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November 4, 2002 | The Nation

In the Magazine

November 4, 2002

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John Nichols examines upcoming electoral contests, Héctor Timerman assesses the Argentine army's chief of staff and Kate Doyle celebrates the courage of Helen Mack.

Letters

WITHOUT A HITCH

Editorials

Like most New Yorkers, like most Americans, the attacks of September 11
made me very angry.

The war debate is not over.

The day after Mary Robinson stepped down as United Nations High
Commissioner for Human Rights, forced out by determined pressure from
Washington, George W.

Kate Doyle served as an expert witness in the Mack trial. The documents used in the trial and dozens of other declassified US records on US policy in Guatemala may be found at the website of the National Security Archive.

The military needs more lawyers. More accurately, the Defense Department
wants military recruiters to recruit law students on campus and through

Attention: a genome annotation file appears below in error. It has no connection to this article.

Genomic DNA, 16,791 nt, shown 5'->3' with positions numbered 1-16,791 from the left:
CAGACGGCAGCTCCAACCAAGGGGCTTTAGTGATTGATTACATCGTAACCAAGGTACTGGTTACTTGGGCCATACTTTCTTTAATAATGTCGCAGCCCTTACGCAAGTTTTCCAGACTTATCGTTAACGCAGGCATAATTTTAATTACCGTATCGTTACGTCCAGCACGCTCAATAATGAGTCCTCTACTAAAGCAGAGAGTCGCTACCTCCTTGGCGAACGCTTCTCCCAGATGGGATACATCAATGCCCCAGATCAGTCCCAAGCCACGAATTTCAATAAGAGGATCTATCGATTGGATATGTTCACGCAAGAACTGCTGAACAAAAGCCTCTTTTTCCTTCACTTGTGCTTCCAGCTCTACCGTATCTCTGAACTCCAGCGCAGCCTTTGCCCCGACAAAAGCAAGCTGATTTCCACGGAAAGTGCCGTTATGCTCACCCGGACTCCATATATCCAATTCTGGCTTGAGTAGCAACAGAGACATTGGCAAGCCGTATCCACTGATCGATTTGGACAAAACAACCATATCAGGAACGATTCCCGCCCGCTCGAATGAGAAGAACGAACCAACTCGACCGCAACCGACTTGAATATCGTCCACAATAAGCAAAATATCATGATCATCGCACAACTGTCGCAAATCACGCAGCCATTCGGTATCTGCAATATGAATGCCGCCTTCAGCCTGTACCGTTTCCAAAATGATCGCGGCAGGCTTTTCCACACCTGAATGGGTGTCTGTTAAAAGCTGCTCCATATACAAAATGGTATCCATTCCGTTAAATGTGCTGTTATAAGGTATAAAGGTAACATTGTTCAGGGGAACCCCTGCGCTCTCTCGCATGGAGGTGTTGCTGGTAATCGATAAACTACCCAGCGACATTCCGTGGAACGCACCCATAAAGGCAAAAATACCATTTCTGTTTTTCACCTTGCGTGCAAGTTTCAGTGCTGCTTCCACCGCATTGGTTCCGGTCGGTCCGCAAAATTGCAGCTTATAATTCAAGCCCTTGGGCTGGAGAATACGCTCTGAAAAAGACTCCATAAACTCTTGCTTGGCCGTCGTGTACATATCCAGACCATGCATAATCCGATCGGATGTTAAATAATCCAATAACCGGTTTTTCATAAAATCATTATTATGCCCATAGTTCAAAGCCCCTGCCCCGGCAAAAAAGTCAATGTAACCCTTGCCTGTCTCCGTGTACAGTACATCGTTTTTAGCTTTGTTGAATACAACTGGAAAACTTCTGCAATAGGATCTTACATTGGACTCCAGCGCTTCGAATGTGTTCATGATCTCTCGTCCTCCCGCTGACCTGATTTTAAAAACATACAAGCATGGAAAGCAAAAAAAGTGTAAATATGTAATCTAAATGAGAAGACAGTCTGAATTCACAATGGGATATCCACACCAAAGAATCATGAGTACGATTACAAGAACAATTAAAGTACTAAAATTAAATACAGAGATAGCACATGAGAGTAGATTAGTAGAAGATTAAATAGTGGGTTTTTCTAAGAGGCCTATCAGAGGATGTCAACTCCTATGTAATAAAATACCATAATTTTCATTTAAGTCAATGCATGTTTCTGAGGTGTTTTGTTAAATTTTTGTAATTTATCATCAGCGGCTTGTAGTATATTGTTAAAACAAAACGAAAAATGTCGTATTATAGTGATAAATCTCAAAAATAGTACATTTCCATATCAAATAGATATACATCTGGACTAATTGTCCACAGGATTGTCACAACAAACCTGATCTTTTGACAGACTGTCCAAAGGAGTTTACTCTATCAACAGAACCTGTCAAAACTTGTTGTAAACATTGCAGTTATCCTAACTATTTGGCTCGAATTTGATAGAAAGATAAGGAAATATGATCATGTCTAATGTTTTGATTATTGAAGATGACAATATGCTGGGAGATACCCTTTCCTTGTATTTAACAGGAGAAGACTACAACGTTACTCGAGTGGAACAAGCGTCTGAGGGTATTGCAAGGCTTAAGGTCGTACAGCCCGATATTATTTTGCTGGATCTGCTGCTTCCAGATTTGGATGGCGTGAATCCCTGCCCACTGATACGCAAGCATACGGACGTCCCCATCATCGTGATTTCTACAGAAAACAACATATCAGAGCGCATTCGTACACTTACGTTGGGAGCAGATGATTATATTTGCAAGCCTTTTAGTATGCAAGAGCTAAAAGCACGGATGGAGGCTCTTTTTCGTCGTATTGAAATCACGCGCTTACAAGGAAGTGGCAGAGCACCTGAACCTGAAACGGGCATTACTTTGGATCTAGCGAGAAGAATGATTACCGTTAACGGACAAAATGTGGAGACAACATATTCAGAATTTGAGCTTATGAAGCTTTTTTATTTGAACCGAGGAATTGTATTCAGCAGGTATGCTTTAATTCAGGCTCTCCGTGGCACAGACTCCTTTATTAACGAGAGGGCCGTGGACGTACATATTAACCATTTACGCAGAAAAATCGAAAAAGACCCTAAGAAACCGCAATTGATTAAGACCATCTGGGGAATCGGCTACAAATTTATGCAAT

official channels.

As a healthy response to the Bush Administration's war policies, the
number of people taking to the streets in protest is increasing with
each step toward war.

Columns

(Translated From the Norwegian)

The Nobel Carter finally got
He got 'cause he's what Bush is not.

There's a joke circulating on the Internet: A grandmother overhears her
5-year-old granddaughter playing "wedding." The wedding vows go like
this: "You have the right to remain silent.

Now they've given Jimmy Carter the Nobel Peace Prize. Looking at the
present, wretched incumbent, Democrats feel smug about their paladin of
peace.

Articles

Strategic lessons for a Democratic Party that is having trouble finding its way.

Even after twenty-five years, the bitter taste of Argentina's "dirty war" lingers.

On his new album, country-rocker Steve Earle lets politics infuse his music.

It's filling the grassroots role once played by the Christian
Coalition.

Books & the Arts

Book

"It's hard to imagine a more boring book" than Robinson Crusoe, declares Gilles Deleuze, "it's sad to see children still reading it.

Book

Shortly after Ronald Reagan became President of the United States, the
nation's capital got a second morning newspaper. Eventually, Dr. Ronald
Goodwin, formerly the Rev.

The author may be contacted regarding this piece at JonWiener@hotmail.com.

Book

When the University of Nebraska Press sent my review copy of the
Selected Short Stories of Weldon Kees
with a note asking that I
please accept the book with the compliments of the author

The Bush Administration seems to be gunning to make history as the first
great unilateralist government of the twenty-first century.